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Dingell’s Challenge to the FCC: Show Me the Proof On the Third Way

The Ranking Minority Member of the House Energy and Commerce Representative John Dingell has written a 4-page letter to FCC Chairman Genachowski challenging the basis and authority for the “third approach” to regulating the Internet announced by the Chairman this month.  In the letter, Dingell asks the Chairman to reply to a series of questions and to justify how the agency surmised the decision to explore the third approach.  The questions might as well have been rhetorical as they each spell out all the different ways and reasons the Third Approach is ripe to be challenged and mired in litigation and judicial interpretation that would return the FCC to where it was the day after the Comcast decision was made. In short, Dingell predicts what many can already foresee; that the third approach will be a time waster.  The Commission wants to promote competition, transparency, access and a continued open Internet experience for all. The fact remains, however, that the best way for that to be done is through a different and more thorough exploration of the issue.

As almost all can agree, no one wants the Internet as we know it changing or altering for the worse. The risk of changing a working ecosystem now is a degraded experience for all.  It’s not much to ask that the agency collect as much data, explore all possible alternatives, solutions and examine the practical effects of the regulation and the industry before acting. Up until now, there has not been any clear indication that the FCC was planning on taking into consideration the varying perspectives of all stake holders involved.  It appeared to be on a one track course to adopting some form of network. It is great to see Representative Dingell ask these questions.  They are relevant and important. I, for one , anxiously await the FCC’s response.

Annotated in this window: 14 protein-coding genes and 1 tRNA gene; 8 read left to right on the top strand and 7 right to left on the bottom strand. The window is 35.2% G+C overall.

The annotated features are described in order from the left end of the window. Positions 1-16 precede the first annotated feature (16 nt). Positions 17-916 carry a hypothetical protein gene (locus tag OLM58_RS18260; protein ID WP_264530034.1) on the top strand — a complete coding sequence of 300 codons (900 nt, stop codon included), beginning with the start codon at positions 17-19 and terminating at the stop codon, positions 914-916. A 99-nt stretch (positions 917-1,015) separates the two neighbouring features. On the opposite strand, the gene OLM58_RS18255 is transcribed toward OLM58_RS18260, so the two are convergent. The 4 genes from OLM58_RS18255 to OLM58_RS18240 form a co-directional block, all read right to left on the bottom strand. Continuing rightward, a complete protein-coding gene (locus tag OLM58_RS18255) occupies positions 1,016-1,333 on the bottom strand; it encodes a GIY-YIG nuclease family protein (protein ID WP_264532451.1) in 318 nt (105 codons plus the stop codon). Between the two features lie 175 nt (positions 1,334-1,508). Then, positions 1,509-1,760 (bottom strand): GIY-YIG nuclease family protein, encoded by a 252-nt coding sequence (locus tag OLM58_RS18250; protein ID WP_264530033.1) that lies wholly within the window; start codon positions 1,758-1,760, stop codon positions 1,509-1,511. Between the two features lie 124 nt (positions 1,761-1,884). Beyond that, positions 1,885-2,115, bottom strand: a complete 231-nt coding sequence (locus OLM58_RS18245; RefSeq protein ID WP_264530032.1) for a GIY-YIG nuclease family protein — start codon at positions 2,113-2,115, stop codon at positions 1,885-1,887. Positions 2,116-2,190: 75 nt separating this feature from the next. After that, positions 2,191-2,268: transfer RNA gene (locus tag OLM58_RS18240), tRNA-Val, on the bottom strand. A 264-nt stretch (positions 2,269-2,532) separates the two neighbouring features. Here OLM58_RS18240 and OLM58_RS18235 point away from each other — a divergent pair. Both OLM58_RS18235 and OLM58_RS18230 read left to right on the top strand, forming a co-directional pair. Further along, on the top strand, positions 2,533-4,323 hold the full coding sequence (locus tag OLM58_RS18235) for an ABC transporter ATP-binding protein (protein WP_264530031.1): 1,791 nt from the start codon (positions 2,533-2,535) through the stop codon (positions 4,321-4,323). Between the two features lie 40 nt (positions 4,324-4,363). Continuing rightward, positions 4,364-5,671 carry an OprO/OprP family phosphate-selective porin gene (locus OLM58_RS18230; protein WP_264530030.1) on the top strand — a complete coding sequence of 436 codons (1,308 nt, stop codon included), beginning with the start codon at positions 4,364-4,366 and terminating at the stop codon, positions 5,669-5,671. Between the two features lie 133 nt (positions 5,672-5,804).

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2 comments

  • We know how the FCC came up with the “third way” approach: it was proposed by lobbyists funded by Google. Google wants “network neutrality” regulation to be passed by any means possible, because they would protect its monopoly, forestall competition, and deprive ISPs of any meaningful influence over the future of the Net, leaving Google in the driver’s seat. It’s a corporate agenda, not sound government. And it’s almost certainly unconstitutional. Administrative agencies can’t make law.

  • Interesting, Brett. Someone noted that it is about content providers trying to ensure that ISPs and those who control the conduit do not unfairly suppress the rights of their competitors to reach audiences. Your theory and perspective make sense also. I’ve said from early on that this fight is a battle between the hedge funds. The investors want their investments to not be saddled by regulation but would like to see those in power of getting in the way of their investments taking off to be reigned in…enter the FCC to do the deed.

    Somehow, consumers, small businesses, minorities and the rest of the lot got thrown in the mix to shake things up and confuse the issue, I agree!

    And another point, administrative agencies can and do make regulations which, for that particular industry they regulate, are akin to law. There are penalties for failing to comply. The distinction though is that Congress has the authority to prescribe the limits and scope of the regulations that the agencies regulate.

    In this case, it looks as though the old archaic authority via the old 1996 Telecom Act is no longer applicable and it is time for Congress to step in and catch up the law with today’s technology.

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